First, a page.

Conti: Yeah, the keyboard was like a first toy. Because you can get those as toys and they’re easy. Anyone can sit there and pound those and make noise out of them. You know what I mean? Or little drums and little percussion stuff you can, little kids they can play with them and make noise with them.

SFL Music: Right.
Conti: And then just he was kind of like… I have film of him. He’s just like three years old, four… He learned to talk watching Beatles cartoons. That’s how he learned to talk. I got him the Beatles cartoons and he started talking. And then by as little as young as five years old, he’s just doing Beatles’ songs from
front to end.

SFL Music: Incredible. Incredible. And you were in bands this whole time. So did you rehearse at home when he was young and he would be with you?
Conti: No. When I could take him out on gigs I would. And then I would also take him out to when [Poliak was playing, or when John Tillman was playing, or all of the musician friends I have from growing up down here. I would take him and they would always let him up on stage. They always would. I mean, they all knew him and they would let him up. And when he was really little he would just be on a conga, or sitting on Al Poliak’s lap, or sitting between John Tillman’s legs, just up there on stage doing something. You know?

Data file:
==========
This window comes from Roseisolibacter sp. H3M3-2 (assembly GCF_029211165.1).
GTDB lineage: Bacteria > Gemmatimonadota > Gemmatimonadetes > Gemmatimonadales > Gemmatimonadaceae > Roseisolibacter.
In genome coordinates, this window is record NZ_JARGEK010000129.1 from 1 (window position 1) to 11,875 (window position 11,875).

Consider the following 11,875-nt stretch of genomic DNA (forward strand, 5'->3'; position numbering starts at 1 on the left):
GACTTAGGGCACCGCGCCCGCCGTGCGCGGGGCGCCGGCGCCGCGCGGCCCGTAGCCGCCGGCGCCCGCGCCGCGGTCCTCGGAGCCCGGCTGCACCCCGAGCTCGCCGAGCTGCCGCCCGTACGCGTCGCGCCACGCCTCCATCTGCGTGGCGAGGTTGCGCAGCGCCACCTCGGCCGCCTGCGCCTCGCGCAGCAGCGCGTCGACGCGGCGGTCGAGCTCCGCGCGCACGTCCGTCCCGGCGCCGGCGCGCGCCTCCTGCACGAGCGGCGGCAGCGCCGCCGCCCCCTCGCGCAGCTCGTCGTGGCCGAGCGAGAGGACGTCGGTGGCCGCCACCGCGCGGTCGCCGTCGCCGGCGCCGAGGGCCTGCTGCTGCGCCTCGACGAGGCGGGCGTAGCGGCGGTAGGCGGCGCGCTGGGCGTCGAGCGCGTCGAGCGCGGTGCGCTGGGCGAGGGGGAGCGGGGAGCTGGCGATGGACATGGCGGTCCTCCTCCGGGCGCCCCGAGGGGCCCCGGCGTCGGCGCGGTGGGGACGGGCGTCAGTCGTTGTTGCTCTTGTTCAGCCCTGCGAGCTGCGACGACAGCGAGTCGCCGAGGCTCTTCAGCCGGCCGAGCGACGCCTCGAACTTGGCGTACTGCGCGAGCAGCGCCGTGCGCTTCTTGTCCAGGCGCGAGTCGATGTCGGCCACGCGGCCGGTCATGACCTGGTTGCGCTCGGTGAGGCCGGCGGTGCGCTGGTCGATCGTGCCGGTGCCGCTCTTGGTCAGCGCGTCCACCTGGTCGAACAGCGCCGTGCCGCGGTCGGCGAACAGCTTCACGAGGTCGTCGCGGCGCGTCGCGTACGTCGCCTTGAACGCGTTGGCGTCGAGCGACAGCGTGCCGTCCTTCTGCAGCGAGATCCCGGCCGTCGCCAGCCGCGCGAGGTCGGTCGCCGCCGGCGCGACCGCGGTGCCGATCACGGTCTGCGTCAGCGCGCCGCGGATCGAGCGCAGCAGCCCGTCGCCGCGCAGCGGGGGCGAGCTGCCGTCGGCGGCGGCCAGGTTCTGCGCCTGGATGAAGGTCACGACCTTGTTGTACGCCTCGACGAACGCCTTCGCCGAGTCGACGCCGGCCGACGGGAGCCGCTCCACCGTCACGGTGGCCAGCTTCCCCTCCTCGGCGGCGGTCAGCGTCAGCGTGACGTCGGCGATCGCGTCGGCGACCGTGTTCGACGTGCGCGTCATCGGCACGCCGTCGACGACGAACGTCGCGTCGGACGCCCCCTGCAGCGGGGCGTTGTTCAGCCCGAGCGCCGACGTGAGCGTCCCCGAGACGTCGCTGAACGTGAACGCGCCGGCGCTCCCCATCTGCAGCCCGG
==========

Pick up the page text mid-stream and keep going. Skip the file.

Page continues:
SFL Music: Wow. That’s really something. If you weren’t playing music yourself at home, what music were you turning him onto via the stereo or whatever? What were you listening to with him?
Conti: Really classic rock, but I would break it down to the musician like a drummer and a bass player and a guitar player. So it was pretty funny when he was talking to Rob Roy and Rob was bringing up all these bands, he was very familiar with them all. I was real… I wanted to give him the background of all these players and everything like that so he can have a conversation about a lot of people. You’d be surprised. I mean, he was pretty young, I don’t know, seven or eight years old and he was doing something and somebody was talking to him, they asked who his favorite bass player was and he said, “Jaco Pastorius,” and the guy looked at him and went, “What?” “What?”

SFL Music: Because you pointed out individual musicians not just groups.
Conti: Correct. I did that.

SFL Music: Yeah. And obviously, besides classic rock you turned him onto some jazz.
Conti: Oh, he’ll talk to you about Django Reinhardt, or Stéphane Grappelli, or Louis Armstrong. He’ll talk to you all day long about those guys.

SFL Music: So dad turned him onto a wide variety of music genres?
Conti: Yes, very wide. We weren’t in one thing at all. I mean, we were… Even those… like David Grisman or Mark O’Connor. I mean, all those kind of people. He’s familiar with them all. Plus, he knows all the bands too. You know?

SFL Music: Right.
Conti: He knows the band, but he moves. He’ll sit and figure out, he’ll immerse himself into Pink Floyd and sit there and figure everything out. And then all the sudden he’s listening to Dave Mason or something and then something else. You know?

SFL Music: Right. Well, I’m sure that comes from the variety you turned him onto back then.
Conti: Yeah.

SFL Music: So that’s really amazing.
Conti: Even country, man. He’ll talk to you about Hank Williams.

SFL Music: Will he? Okay.
Conti: Yeah.

SFL Music: So he’s first chair violin for Cardinal Gibbons. When he’s not in the band, what’s his favorite instrument?
Conti: He’ll probably tell you guitar.

SFL Music: Ok.